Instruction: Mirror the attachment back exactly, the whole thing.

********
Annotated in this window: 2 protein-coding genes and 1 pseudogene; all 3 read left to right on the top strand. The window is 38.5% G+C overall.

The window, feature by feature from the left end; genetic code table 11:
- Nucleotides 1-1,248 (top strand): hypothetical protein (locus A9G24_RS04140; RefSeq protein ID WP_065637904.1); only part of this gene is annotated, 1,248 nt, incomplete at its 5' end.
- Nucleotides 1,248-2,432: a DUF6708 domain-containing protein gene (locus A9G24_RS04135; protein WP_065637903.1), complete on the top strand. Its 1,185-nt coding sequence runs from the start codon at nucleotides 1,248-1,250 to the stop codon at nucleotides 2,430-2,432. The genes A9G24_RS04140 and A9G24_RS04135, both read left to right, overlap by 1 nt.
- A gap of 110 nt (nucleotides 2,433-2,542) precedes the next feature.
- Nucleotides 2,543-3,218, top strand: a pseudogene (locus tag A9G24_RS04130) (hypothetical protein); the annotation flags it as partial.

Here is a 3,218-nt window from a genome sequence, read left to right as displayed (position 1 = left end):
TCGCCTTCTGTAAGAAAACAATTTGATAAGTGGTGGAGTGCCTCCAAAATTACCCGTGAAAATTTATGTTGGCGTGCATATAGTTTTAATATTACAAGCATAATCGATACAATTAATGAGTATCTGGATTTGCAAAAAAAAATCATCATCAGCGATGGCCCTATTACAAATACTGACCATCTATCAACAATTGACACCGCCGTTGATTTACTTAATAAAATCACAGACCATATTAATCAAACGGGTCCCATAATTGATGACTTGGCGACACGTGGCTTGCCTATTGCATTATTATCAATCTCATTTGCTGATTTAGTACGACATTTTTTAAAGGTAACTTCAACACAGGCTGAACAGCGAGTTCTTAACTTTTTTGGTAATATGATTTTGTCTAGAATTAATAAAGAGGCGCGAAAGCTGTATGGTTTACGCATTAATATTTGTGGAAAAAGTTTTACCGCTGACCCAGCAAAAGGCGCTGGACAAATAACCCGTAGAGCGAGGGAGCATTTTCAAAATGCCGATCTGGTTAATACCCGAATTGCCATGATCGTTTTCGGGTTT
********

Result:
Annotated in this window: 2 protein-coding genes and 1 pseudogene; all 3 read left to right on the top strand. The window is 38.5% G+C overall.

The window, feature by feature from the left end; genetic code table 11:
- Nucleotides 1-1,248 (top strand): hypothetical protein (locus A9G24_RS04140; RefSeq protein ID WP_065637904.1); only part of this gene is annotated, 1,248 nt, incomplete at its 5' end.
- Nucleotides 1,248-2,432: a DUF6708 domain-containing protein gene (locus A9G24_RS04135; protein WP_065637903.1), complete on the top strand. Its 1,185-nt coding sequence runs from the start codon at nucleotides 1,248-1,250 to the stop codon at nucleotides 2,430-2,432. The genes A9G24_RS04140 and A9G24_RS04135, both read left to right, overlap by 1 nt.
- A gap of 110 nt (nucleotides 2,433-2,542) precedes the next feature.
- Nucleotides 2,543-3,218, top strand: a pseudogene (locus tag A9G24_RS04130) (hypothetical protein); the annotation flags it as partial.

Here is a 3,218-nt window from a genome sequence, read left to right as displayed (position 1 = left end):
TCGCCTTCTGTAAGAAAACAATTTGATAAGTGGTGGAGTGCCTCCAAAATTACCCGTGAAAATTTATGTTGGCGTGCATATAGTTTTAATATTACAAGCATAATCGATACAATTAATGAGTATCTGGATTTGCAAAAAAAAATCATCATCAGCGATGGCCCTATTACAAATACTGACCATCTATCAACAATTGACACCGCCGTTGATTTACTTAATAAAATCACAGACCATATTAATCAAACGGGTCCCATAATTGATGACTTGGCGACACGTGGCTTGCCTATTGCATTATTATCAATCTCATTTGCTGATTTAGTACGACATTTTTTAAAGGTAACTTCAACACAGGCTGAACAGCGAGTTCTTAACTTTTTTGGTAATATGATTTTGTCTAGAATTAATAAAGAGGCGCGAAAGCTGTATGGTTTACGCATTAATATTTGTGGAAAAAGTTTTACCGCTGACCCAGCAAAAGGCGCTGGACAAATAACCCGTAGAGCGAGGGAGCATTTTCAAAATGCCGATCTGGTTAATACCCGAATTGCCATGATCGTTTTCGGGTTT